This Friday, astronauts Scott Kelly and Kjell Lindgren will squeeze out of a hatch on the International Space Station (ISS) to fix an ammonia cooling system last repaired in 2012. Their second spacewalk in less than two weeks will be broadcast live on NASA TV starting at 7:10AM Eastern Standard Time (12:10PM Greenwich Mean Time) on Friday, and is expected to last around six and a half hours.
Last week Kelly—who just broke the record for the longest that a NASA astronaut has lived in space—and Lindgren spent over seven hours outside of the station, where they completed a lengthy to-do list: lubing up the latching end of a robotic arm, laying the groundwork for a new docking port for Boeing and SpaceX commercial crew vehicles, and putting a thermal cover on a device used in dark matter research. All of this was done as the space station they’re attached to zipped around the earth at 5 miles (around 8 kilometers) per second.
We wanted to know more about undertaking the ultimate high-altitude hike. So we caught up with astronaut Douglas Wheelock (who prefers to be called Wheels). He’s been on six spacewalks, including an impromptu excursion in 2007 to fix a torn solar array.
Wheelock—oh, sorry, “Wheels”—took to Twitter during last week’s spacewalk to answer questions under the hashtag #askNASA. He’ll be doing the same thing this Friday. In the meantime, he spoke to National Geographic from his post as NASA’s interim Director of Operations Russia.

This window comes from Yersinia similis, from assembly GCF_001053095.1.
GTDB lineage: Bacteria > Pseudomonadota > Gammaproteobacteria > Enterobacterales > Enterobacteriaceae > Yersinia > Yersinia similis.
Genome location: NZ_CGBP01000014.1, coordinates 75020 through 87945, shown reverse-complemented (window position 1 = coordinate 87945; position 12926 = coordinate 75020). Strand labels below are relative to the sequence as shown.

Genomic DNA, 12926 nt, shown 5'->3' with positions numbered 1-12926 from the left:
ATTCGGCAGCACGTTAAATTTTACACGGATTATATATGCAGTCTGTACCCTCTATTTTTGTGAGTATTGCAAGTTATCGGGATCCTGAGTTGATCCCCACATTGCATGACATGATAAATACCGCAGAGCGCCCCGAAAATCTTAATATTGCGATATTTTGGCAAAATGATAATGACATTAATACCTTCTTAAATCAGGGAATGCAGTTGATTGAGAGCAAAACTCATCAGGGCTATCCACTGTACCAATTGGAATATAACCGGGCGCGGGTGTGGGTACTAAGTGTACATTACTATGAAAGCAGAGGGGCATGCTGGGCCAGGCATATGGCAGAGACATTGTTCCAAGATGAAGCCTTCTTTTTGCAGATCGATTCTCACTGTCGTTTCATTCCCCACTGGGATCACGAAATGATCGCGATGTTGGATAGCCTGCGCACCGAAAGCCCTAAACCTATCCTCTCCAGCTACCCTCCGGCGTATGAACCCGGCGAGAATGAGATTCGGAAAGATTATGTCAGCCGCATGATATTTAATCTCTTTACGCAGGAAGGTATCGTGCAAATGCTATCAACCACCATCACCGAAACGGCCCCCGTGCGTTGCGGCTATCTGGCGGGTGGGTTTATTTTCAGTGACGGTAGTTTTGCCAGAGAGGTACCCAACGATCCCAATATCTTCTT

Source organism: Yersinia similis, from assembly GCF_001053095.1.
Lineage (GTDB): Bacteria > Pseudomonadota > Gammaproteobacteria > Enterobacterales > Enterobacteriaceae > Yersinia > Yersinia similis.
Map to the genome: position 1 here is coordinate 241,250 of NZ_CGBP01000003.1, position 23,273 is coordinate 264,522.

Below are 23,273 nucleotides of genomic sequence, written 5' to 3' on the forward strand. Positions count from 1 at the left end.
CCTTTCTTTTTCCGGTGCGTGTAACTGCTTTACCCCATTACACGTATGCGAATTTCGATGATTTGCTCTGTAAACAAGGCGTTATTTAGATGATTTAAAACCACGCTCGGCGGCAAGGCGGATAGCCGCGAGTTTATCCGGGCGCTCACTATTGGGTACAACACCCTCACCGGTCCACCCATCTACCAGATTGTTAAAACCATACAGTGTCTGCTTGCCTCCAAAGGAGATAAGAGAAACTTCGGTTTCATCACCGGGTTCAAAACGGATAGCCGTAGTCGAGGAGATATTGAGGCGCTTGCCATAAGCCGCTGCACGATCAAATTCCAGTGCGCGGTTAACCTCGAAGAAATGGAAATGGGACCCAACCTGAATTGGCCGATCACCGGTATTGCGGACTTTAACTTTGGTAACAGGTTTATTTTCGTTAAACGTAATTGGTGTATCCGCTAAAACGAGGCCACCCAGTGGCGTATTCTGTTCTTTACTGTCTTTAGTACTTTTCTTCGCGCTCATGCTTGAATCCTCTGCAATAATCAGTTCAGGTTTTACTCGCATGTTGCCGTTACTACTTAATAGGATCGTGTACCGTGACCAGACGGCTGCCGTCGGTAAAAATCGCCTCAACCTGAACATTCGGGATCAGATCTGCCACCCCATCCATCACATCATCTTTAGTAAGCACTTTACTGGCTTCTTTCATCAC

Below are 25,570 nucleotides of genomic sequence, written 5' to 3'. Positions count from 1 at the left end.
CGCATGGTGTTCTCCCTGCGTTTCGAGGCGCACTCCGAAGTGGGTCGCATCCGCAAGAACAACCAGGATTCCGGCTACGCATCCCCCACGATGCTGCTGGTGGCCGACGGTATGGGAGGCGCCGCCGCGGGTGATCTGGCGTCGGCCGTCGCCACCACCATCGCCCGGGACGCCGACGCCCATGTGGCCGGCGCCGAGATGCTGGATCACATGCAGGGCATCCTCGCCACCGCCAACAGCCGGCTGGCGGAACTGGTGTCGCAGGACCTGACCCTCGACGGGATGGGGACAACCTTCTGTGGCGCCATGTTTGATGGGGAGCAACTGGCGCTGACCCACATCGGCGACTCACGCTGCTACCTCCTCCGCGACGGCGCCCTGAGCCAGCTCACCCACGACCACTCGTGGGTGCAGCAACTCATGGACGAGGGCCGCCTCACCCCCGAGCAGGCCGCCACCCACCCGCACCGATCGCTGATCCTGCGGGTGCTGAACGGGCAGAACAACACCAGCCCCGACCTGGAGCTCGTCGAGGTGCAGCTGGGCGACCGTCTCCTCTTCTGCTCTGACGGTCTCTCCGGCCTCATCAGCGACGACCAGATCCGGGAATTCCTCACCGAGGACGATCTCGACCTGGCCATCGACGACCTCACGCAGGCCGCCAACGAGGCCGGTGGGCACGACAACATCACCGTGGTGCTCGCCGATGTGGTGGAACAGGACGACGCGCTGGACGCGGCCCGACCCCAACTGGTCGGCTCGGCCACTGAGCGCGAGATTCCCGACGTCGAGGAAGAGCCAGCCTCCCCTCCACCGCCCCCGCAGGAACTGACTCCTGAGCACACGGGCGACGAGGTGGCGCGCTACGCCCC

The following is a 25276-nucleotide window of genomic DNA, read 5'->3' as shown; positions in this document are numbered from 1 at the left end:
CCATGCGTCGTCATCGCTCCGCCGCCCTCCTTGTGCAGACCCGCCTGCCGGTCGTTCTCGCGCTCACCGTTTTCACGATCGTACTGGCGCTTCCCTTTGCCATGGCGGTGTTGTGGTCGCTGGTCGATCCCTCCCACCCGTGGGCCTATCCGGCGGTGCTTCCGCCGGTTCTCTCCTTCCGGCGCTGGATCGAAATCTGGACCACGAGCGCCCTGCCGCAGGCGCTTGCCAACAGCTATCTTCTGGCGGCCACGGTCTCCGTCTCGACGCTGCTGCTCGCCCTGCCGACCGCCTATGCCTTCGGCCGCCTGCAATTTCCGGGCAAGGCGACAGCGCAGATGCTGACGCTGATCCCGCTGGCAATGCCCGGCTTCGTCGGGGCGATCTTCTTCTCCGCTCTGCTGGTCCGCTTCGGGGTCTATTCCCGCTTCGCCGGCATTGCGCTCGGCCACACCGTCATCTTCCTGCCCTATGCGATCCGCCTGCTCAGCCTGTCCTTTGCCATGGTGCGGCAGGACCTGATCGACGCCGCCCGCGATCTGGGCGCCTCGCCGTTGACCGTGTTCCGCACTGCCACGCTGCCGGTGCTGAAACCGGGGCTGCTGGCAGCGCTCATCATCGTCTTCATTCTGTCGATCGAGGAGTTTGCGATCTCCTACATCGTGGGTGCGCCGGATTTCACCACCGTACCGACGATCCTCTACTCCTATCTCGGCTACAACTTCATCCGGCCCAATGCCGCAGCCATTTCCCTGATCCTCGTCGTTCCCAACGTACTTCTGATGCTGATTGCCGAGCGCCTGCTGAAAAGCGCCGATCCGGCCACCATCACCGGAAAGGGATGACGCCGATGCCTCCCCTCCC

Here are a few out-of-this-world facts we learned from him about what it’s like to walk in space:
1. You wear vintage clothing. The spacesuits that Kelly and Lindgren will don on Friday are not the latest in celestial fashion. In fact, they’re around 35 years old, according to Wheelock, and lots of astronauts have sweated in them. These shared garments are tough to clean because they’re filled with pure (highly combustible) oxygen when they’re in use—even the lint from a towel could catch on fire if it were left behind from cleaning, which limits what the crew can do to freshen up the gear. Rest assured, everybody wears their own underwear and cooling garments, which helps. Somewhat.
“If you were to stick your head inside of there and take a smell, it probably smells like a locker room,” Wheelock says.
2. You run hot and cold. “In space we don’t have the protection of the Earth’s atmosphere,” he says, and the temperature can soar in direct sunlight near the space station’s reflective surfaces, then plummet when the sun goes out of sight. These massive fluctuations of nearly 500 degrees Fahrenheit happen a lot during a seven-hour spacewalk: The ISS’s speedy 90-minute orbit around the Earth means that it sees the sun rise and set every 45 minutes.
No amount of underwater spacewalk training in NASA’s Neutral Buoyancy Lab can prepare you for these temperature shifts, he adds.
The heat is easier to deal with than the cold. The astronauts can sometimes find shade around the space station.“You tend to overheat. If you didn’t have a cooling garment you would kind of sizzle to death in that suit,” Wheelock says.
3. It’s not really walking. After his extravehicular activity or EVA (the official NASA term for a spacewalk) on October 28th, astronaut Scott Kelly joked that it shouldn’t be called spacewalking, but spaceworking.
Wheelock agrees that “walking” is a misnomer, calling it instead a space ballet on fingertips.